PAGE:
In a 1970 Arts Magazine article, art critic Gregory Battcock said: “The new curator is more concerned with communication than with art.” In a 1958 essay on Jackson Pollock, Happenings artist Allan Kaprow said: “They will discover out of ordinary things the meaning of ordinariness.” In a 1981 interview, poet John Giorno said: “I certainly won’t curl up in a chair with a book of poetry.” Dial-a-Poem, Giorno’s New York City–wide poetry installation instigated in 1968, used the technology of the telephone, a plastic handheld thing, to relay poetry as if it were simple information. The messages were poems recorded by poets and artists, from John Ashbery to Bobby Seale. For a period of about four years, anyone could dial 212.628.0400 on a rotary telephone and hear a poem. Art and writing at the end of the 1960s had expanded into new kinds of experience. Almost anything could suddenly be labeled “art”—a pile of tires, a conversation, the sound of rain outside a window. Turning away from the heroics associated with the Abstract Expressionist movement—the grand gesture—artists and writers suddenly understood the actions of an ordinary life as a type of poetry. In addition to art’s expansion, the poem on the page expanded, the definitions of “media” expanded, the frame of the picture expanded. Art and life, for a short time, became concomitant.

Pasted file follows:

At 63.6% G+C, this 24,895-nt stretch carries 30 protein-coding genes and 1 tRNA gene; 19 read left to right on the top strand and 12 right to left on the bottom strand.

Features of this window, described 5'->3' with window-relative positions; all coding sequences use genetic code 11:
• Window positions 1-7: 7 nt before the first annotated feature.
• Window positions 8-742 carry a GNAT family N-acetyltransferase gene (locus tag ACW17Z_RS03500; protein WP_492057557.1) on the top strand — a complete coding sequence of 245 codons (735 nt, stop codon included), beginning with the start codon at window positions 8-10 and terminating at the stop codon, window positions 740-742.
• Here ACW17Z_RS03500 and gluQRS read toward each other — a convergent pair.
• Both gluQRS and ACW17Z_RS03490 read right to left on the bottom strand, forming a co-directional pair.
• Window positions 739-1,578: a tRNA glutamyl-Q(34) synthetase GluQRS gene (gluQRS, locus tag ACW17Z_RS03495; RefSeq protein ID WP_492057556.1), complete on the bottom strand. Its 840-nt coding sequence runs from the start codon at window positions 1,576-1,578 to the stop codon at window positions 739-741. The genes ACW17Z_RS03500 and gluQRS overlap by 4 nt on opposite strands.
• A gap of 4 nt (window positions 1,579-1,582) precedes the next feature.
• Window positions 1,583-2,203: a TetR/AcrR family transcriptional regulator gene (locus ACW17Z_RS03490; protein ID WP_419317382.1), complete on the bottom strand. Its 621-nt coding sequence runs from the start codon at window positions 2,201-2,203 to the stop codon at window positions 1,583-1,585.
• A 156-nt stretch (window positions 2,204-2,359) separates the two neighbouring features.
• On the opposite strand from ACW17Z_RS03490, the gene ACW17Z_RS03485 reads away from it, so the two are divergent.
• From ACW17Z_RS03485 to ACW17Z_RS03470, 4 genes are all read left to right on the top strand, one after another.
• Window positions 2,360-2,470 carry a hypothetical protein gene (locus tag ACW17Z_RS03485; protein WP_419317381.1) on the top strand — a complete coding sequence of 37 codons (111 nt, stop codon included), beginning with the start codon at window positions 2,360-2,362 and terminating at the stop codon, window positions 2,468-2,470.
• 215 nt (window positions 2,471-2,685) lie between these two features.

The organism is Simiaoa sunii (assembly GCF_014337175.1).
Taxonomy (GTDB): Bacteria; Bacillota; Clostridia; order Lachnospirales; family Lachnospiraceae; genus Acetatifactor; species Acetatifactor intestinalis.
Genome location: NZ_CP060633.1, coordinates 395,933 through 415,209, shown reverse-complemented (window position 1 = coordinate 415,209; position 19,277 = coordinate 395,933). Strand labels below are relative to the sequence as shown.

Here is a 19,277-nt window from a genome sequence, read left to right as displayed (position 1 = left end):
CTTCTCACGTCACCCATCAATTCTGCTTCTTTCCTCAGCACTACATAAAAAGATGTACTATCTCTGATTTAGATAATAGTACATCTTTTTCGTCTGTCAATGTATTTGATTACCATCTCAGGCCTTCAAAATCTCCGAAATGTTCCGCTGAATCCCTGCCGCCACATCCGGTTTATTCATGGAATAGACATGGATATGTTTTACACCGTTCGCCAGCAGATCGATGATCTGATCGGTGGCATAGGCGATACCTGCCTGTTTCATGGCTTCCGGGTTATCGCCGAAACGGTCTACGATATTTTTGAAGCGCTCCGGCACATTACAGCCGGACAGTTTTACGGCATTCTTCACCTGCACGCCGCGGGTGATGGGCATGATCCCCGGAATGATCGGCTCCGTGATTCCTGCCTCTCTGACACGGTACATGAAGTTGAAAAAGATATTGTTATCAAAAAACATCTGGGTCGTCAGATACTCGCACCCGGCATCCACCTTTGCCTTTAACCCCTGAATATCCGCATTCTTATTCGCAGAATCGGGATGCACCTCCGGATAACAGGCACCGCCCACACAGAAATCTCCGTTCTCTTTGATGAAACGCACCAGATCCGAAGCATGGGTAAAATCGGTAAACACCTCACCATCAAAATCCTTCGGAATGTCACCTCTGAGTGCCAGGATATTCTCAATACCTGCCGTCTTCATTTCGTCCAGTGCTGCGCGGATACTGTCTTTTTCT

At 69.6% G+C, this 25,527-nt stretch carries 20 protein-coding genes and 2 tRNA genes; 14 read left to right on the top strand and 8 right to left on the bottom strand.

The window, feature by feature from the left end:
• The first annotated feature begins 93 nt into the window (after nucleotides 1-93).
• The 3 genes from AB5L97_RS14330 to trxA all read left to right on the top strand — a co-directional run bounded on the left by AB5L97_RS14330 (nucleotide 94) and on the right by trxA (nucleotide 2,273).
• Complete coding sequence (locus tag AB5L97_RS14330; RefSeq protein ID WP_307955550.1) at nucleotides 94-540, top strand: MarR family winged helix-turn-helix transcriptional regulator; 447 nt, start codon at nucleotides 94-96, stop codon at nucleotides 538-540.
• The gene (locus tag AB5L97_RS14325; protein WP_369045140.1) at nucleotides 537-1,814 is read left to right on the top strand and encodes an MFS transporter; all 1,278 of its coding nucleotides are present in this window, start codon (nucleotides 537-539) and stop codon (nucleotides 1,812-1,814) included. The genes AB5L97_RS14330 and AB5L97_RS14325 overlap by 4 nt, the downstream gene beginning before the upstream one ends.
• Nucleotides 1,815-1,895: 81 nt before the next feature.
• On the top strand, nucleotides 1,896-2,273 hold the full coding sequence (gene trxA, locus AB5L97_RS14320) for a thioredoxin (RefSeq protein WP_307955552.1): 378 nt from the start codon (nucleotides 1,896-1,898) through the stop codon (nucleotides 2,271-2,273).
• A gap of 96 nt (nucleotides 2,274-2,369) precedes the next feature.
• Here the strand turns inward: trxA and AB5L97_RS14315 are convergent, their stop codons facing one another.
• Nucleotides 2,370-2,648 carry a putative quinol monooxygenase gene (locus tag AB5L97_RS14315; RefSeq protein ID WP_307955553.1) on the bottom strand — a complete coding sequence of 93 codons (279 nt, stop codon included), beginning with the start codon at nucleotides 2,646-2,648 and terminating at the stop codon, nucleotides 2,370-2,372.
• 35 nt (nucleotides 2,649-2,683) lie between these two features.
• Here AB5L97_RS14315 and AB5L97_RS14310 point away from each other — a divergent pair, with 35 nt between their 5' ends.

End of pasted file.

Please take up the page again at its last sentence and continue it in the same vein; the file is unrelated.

more from Katie Geha at Poetry here.

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